Left Behind: My New Take

Scriptures I Studied…
  • Matthew 13:24-30, 36-43
  • Mark 4:26-29
  • Daniel 12
  • Revelation 19:11-…
  • 1 Thessalonians 4:
What I noticed…

I started to read the book of Matthew about 1-2 weeks ago. I read until the Beatitudes and stopped because they somehow held my attention and were begging for me to stay and study a little bit. After a day or two I recognized (partly from the Chosen episode…) that these are like a roadmap to Jesus since He Himself is the living example. 

After reading those, I continued on until I reached Chapter 10. I realized the depth of this text being twisted to someone’s liking. Once you realize Jesus speaks until Chapter 11, it gives you more comfort. ( Side note: v.16 according to the concordance, literally means we need to be cautious and undefiled by our world… makes more sense doesn’t it?) For example, in Chapter 11 it says He went to their cities. Jesus is not gonna give us something to do that He isn’t gonna go with us or be there for us. If you doubt that, read your Bible some more. 

Here’s where we get to the real purpose of this post. Starting in v. 24 of Chapter 13, Jesus gives a parable, which is an earthly story with a heavenly meaning. The following quote is the passage of interest:

“He put another parable before them, saying, “The kingdom of heaven may be compared to a man who sowed good seed in his field, but while his men were sleeping, his enemy came and sowed weeds among the wheat and went away. So when the plants came up and bore grain, then the weeds appeared also. And the servants of the master of the house came and said to him, ‘Master, did you not sow good seed in your field? How then does it have weeds?’ He said to them, ‘An enemy has done this.’ So the servants said to him, ‘Then do you want us to go and gather them?’ But he said, No, lest in gathering the weeds you root up the wheat along with them. Let both grow together until the harvest, and at harvest time I will tell the reapers, “Gather the weeds first and bind them in bundles to be burned, but gather the wheat into my barn.””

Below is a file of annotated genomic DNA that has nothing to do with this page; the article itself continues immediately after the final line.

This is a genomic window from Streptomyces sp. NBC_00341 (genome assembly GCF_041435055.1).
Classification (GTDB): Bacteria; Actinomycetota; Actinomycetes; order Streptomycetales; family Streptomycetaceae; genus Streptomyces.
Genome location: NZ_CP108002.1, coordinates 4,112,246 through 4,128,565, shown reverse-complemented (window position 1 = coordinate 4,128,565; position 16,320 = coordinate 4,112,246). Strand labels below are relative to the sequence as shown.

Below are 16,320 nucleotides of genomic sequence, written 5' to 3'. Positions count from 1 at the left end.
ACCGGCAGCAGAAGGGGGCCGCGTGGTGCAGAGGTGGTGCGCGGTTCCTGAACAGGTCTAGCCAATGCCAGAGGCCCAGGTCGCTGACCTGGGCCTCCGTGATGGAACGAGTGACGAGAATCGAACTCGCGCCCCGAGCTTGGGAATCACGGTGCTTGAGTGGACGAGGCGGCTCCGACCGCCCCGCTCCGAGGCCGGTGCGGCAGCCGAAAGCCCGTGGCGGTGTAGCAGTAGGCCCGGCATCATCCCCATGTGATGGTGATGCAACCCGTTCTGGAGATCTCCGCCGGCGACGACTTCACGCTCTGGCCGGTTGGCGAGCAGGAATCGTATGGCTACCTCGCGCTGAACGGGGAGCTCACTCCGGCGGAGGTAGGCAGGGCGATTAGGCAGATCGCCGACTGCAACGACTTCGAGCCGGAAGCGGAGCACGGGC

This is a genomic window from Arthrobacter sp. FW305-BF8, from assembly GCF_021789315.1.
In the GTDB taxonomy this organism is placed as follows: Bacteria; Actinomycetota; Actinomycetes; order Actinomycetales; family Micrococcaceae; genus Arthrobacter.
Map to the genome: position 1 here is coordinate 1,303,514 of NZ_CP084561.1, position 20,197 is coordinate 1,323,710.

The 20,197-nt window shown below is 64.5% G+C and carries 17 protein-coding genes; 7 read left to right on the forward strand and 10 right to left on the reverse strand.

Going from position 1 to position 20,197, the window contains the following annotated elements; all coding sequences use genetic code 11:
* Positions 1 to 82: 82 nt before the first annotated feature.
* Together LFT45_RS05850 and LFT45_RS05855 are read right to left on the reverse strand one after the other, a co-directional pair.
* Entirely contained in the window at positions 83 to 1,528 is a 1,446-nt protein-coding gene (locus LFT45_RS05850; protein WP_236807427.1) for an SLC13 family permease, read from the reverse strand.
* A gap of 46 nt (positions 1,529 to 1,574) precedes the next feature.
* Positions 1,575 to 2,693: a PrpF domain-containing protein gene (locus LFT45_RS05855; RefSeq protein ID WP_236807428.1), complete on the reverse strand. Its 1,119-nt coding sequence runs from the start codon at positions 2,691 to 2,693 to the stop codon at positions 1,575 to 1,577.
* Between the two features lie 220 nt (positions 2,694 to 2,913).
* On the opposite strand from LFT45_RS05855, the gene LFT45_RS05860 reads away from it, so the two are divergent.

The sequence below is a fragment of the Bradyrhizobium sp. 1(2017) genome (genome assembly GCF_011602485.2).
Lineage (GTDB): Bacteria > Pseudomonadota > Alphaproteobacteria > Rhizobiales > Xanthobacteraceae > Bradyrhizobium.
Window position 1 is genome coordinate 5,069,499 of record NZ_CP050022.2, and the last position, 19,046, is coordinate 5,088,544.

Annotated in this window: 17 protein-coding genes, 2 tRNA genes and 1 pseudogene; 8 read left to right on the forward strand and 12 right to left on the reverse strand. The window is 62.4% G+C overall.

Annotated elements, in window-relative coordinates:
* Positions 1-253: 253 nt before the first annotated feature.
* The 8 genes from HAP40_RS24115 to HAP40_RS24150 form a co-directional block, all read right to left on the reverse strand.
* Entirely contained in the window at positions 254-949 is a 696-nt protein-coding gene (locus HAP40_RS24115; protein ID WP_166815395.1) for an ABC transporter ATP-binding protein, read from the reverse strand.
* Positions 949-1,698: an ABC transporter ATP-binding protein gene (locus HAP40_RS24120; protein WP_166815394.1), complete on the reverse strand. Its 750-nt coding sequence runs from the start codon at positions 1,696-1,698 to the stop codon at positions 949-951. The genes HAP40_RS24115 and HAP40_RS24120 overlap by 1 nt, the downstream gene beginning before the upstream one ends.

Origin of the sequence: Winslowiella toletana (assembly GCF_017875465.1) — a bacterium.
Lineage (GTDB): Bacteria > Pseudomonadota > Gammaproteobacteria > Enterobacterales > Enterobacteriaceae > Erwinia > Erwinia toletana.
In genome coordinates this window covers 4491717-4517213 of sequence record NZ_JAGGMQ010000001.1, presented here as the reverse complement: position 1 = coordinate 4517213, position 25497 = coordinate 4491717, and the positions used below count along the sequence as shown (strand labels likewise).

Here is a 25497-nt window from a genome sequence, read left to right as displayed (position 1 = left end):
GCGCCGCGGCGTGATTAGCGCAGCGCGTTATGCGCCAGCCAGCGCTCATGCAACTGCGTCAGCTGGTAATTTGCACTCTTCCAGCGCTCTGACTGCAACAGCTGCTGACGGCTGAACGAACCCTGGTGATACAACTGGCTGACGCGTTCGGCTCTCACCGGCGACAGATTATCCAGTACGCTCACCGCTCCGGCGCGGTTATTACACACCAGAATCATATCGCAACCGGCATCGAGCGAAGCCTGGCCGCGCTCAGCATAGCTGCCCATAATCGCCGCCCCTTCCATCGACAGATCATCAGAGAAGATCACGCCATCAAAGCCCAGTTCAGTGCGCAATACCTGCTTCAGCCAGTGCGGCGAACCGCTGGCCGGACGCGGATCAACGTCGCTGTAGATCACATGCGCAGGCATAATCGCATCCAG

Matthew 13:24-30

If you flip to Matthew 13: 36-43 while I am typing, I would be appreciative. Once I read this passage, I was halted by a phrase that appealed to my curiosity, “Let both grow together until the harvest.” Before I go further I would like to explain two things. (1) Before this morning, I liked to trust the pre-tribulation idea of a rapture, I mean, who wouldn’t? God would come and get us before He did anything bad because why should we go through that pain too? Second, I have read and studied Revelation and Daniel, so I think I have some knowledge behind my following points. That said, PLEASE COMMENT if you find anything BIBLICALLY wrong with what I am about to say. 

In the previous quote, it mentions “let both grow until the harvest”. When is the harvest? Revelation 19:17-… states one harvest. How can we be sure that there isn’t another one that we lovingly term, the rapture? I am glad you asked. I have discovered through my studies in school, that some people, including the church, have hindered the progress of scientific thinking by holding on to their misconceptions and/or beliefs. For example, the Church believed that Scripture stated geocentrism (the earth is the center of the universe). They thought this simply because of their understanding of Scripture. I invite you to open your eyes and clear your mind of preconceptions.